Tania (Anne Coesens) is a former French teacher from Russia who is illegally working as a cleaner in Belgium. One day while out on the streets with her 13-year-old son Ivan (Alexandre Gontcharov), she is stopped by the police. The want to see her papers but she says they are at home. Tania urges Ivan to run and he does; she is then taken to a detention center where illegal immigrants from all countries are being housed in a run-down building. When she refuses to give her name and country of origin, the man handling fingerprints is shocked to see that she has burned all of her fingers to avoid being identified. Desperate to call Ivan and find out if he is safe, she finally gets through to him and talks to the woman who is looking after him.

Tania makes friends with her roommates — a mother and her traumatized daughter, who fears retribution when she returns to her homeland in Latin America, and an African woman (Esse Lawson) who inspires her with her stubborn resistance to the authorities and feisty attitude. Her rebellion takes a heavy toll on her body, however, as she is severely beaten several times. When Tania learns that Ivan is working for a member of the Russian Mafia, she succumbs to anger. It seems as if her life is falling apart at the seams, and there isn't anything she can do about it.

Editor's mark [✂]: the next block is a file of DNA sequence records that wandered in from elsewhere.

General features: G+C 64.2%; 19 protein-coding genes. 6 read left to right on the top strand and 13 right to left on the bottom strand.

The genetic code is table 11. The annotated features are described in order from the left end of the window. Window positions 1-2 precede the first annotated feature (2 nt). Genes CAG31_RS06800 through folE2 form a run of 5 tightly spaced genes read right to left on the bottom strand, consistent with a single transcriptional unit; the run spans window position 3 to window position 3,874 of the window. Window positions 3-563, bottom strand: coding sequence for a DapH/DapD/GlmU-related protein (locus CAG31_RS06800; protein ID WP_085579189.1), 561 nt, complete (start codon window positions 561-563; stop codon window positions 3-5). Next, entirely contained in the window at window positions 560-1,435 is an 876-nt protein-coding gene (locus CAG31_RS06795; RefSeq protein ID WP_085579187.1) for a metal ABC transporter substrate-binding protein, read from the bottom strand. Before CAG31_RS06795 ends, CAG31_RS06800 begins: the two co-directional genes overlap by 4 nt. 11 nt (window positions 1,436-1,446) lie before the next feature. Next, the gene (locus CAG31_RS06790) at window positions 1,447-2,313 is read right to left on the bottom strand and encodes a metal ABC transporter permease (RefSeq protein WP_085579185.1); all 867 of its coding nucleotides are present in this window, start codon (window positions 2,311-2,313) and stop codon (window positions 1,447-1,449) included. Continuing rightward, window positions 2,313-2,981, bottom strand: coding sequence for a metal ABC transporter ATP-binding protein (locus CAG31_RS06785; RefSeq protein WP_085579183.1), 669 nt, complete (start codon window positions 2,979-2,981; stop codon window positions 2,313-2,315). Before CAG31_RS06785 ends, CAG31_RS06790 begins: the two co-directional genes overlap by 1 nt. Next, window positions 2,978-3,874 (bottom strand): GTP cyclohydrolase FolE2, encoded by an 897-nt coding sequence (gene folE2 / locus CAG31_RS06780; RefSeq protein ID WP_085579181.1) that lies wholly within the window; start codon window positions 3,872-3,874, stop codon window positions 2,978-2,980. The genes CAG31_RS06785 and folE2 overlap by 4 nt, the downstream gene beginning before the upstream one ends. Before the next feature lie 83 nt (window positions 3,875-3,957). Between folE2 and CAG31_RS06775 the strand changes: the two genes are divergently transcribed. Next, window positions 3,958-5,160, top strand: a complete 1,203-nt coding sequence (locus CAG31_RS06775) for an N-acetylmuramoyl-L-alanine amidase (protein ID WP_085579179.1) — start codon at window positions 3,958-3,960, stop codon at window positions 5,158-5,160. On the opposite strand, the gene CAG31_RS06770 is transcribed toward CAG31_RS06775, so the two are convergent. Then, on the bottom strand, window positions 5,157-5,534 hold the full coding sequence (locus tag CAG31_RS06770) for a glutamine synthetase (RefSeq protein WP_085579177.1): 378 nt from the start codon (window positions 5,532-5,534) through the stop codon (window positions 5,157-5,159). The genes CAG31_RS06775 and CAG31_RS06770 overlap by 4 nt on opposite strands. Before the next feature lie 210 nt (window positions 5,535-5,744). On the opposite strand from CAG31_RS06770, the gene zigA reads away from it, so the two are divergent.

Writer and director Olivier Masset-Depasse has crafted a chilling and realistic drama about the shameful treatment of illegal immigrants and the courage it takes to survive the ordeal of being grilled and isolated in detention centers under the threat of deportation. Anne Coesens puts in an intense performance as the tenacious mother and the uncooperative prisoner who eventually is subjected to the same violence by guards as her African friend. The filmmaker makes it very clear that it is time for international organizations to do a better job monitoring immigration centers for human rights violations.